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Original Article July/August 2000, Volume 14 Issue 7: 581-587

Possible therapeutic use of loperamide for symptoms of lactose intolerance

A Szilagyi | A Torchinsky | A Colacone

OBJECTIVES:  To examine a potential practical therapeutic use of loperamide (Lo) to decrease the symptoms of lactose intolerance.
SUBJECTS AND METHODS:  Nineteen (eight men, 11 women) healthy lactose maldigesters (18 of 19 with symptoms) underwent a 25 g lactose challenge on five separate days. Breath hydrogen was measured, areas under the curve (AUC) were calculated for 4 h, and 4 and 12 h symptom scores were recorded. After establishing baseline measurements, test doses of 4 mg, 8 mg and 12 mg Lo were randomly administered without placebo in a double-blind manner. As well, each subject received seven lactase tablets, in a random, unblinded manner.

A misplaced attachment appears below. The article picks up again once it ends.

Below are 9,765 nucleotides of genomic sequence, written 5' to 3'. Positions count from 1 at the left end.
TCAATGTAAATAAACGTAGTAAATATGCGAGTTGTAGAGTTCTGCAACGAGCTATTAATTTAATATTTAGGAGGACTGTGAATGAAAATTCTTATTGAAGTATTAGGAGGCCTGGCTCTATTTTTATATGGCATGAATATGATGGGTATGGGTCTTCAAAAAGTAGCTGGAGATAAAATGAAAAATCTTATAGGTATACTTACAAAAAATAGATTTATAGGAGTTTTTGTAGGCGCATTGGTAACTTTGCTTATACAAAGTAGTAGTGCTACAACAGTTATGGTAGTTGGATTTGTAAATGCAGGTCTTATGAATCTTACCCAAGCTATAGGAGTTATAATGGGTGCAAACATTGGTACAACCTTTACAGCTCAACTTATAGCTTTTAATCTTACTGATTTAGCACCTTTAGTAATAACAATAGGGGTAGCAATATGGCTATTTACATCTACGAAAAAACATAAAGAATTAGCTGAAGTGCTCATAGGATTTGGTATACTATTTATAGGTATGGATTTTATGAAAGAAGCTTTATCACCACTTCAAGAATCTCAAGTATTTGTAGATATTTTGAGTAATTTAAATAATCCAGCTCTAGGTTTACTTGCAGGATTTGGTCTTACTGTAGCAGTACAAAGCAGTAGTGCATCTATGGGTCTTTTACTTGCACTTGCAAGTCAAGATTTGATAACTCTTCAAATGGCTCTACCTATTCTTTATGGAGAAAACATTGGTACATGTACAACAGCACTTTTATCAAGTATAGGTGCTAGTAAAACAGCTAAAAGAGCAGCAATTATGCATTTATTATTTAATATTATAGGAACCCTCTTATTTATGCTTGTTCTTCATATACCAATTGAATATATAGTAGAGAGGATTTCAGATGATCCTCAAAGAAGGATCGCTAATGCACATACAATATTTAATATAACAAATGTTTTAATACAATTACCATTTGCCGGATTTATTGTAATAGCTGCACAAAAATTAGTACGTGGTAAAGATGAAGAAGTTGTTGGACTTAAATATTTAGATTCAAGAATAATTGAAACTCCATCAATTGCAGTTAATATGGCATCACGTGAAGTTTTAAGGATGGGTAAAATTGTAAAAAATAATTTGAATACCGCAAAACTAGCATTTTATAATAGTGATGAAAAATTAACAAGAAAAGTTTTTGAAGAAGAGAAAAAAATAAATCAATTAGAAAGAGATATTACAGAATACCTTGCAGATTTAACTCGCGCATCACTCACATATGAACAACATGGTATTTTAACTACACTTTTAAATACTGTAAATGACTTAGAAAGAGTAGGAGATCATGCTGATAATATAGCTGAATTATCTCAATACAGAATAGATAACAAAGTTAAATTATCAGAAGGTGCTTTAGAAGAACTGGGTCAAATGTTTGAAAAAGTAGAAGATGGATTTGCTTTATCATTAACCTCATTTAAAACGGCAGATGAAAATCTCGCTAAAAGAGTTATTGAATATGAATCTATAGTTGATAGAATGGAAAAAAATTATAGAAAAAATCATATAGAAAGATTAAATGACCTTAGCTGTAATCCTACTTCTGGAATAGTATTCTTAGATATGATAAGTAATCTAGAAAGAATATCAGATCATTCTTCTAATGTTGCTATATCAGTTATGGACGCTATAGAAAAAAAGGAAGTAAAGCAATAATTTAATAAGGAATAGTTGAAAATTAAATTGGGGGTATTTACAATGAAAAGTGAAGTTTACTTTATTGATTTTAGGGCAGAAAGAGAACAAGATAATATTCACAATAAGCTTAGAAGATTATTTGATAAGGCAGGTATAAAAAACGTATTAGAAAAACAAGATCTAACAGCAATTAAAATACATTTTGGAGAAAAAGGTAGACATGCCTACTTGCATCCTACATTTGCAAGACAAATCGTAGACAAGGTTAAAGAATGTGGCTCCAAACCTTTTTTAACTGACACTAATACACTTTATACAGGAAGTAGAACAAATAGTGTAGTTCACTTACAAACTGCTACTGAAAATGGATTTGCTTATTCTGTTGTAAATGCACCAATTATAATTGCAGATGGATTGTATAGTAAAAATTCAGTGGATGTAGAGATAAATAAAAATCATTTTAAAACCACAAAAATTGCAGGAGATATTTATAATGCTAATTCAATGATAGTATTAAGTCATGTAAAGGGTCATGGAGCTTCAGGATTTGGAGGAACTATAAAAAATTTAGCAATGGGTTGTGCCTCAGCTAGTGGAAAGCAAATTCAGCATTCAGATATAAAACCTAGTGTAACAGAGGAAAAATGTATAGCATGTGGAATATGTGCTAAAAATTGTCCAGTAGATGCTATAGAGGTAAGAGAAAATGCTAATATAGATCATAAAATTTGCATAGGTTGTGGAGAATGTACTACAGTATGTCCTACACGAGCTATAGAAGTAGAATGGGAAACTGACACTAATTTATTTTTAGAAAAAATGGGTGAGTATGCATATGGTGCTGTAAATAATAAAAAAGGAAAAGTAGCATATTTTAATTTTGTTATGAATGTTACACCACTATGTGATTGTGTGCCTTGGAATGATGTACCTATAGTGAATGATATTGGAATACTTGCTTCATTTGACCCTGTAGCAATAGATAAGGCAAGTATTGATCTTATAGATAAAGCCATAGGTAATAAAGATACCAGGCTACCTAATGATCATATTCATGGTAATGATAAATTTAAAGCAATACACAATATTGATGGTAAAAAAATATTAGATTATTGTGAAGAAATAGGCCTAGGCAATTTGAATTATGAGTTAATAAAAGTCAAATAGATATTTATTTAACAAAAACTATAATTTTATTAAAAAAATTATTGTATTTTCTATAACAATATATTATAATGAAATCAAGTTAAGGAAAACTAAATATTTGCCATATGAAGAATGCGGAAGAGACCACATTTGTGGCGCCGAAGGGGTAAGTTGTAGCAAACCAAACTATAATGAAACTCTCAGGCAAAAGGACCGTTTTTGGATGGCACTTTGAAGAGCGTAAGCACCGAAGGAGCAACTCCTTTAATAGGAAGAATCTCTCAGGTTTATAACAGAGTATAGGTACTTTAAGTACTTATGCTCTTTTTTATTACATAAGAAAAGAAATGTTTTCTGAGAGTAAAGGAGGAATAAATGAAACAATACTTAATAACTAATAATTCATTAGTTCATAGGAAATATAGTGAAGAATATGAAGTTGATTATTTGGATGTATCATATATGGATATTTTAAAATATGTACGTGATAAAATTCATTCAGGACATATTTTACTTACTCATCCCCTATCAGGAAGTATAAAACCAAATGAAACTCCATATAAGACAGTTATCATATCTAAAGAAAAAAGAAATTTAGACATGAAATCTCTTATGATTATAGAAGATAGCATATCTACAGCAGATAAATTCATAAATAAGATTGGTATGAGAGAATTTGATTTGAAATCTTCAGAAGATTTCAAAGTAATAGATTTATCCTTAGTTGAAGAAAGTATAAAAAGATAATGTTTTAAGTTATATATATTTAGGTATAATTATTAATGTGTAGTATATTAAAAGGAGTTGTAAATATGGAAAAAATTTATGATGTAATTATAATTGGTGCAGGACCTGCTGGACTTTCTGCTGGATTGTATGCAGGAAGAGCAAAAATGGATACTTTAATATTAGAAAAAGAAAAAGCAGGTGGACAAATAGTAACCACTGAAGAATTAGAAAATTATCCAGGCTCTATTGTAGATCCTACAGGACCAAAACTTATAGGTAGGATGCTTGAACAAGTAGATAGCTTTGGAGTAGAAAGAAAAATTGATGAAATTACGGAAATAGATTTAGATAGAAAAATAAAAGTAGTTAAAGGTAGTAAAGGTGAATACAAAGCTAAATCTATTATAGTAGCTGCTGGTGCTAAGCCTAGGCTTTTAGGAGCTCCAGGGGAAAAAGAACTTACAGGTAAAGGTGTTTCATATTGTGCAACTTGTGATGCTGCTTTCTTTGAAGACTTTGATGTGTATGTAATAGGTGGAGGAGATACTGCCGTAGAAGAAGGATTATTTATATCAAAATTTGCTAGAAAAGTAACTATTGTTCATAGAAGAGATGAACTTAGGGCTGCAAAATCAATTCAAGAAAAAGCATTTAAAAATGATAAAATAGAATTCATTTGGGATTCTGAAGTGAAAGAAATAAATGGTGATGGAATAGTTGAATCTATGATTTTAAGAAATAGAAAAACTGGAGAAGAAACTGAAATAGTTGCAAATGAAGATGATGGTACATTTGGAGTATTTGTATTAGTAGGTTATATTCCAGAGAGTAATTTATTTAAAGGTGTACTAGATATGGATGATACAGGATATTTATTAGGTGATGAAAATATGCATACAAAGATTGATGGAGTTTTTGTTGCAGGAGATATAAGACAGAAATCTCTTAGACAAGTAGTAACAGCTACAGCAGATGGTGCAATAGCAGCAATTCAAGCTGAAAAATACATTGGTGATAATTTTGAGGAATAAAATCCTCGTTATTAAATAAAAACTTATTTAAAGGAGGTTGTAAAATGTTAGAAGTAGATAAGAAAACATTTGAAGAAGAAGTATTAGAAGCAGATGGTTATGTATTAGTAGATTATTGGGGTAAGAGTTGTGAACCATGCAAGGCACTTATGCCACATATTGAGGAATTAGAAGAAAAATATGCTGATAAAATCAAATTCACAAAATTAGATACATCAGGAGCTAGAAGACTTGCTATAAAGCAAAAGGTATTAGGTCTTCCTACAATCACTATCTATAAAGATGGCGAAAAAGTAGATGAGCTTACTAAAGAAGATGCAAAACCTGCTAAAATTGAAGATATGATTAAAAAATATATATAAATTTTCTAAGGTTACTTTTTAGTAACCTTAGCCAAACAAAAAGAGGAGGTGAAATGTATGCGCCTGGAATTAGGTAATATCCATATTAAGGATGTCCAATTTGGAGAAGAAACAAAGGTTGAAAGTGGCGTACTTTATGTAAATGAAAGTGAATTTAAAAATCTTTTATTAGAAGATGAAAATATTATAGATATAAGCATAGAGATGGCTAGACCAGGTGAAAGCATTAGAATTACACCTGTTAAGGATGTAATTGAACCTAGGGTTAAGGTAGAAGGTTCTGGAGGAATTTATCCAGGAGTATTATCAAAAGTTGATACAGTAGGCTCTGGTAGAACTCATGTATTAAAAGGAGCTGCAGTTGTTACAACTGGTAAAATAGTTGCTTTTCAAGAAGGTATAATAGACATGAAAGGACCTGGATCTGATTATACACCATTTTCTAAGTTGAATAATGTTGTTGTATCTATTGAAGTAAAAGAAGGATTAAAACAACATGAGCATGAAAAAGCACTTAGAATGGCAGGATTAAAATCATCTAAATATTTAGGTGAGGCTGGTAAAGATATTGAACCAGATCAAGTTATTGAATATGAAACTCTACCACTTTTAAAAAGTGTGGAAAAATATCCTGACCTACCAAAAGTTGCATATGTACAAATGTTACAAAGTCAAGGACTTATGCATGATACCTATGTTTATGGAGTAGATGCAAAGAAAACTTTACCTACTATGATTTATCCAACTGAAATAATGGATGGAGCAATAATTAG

RESULTS: The median AUC and mean oral cecal transit time followed dose response expectations; however, only lactase treatment achieved significance. Nevertheless, 8 mg Lo significantly improved symptom scores, which were statistically indistinguishable from those of lactase. Four subjects complained of delayed constipation and cramps with various doses of Lo.
Lo monotherapy for lactose intolerance is not economical and may have some side effects. However, Lo may be studied further as an adjunctive treatment of lactose intolerance in an effort to reduce the need for complete lactose digestion. Such a manoeuvre may allow rapid colonic adaptation, which in turn may be beneficial for prophylaxis for a number of colonic diseases.

Lactase | Lactose intolerance | Loperamide
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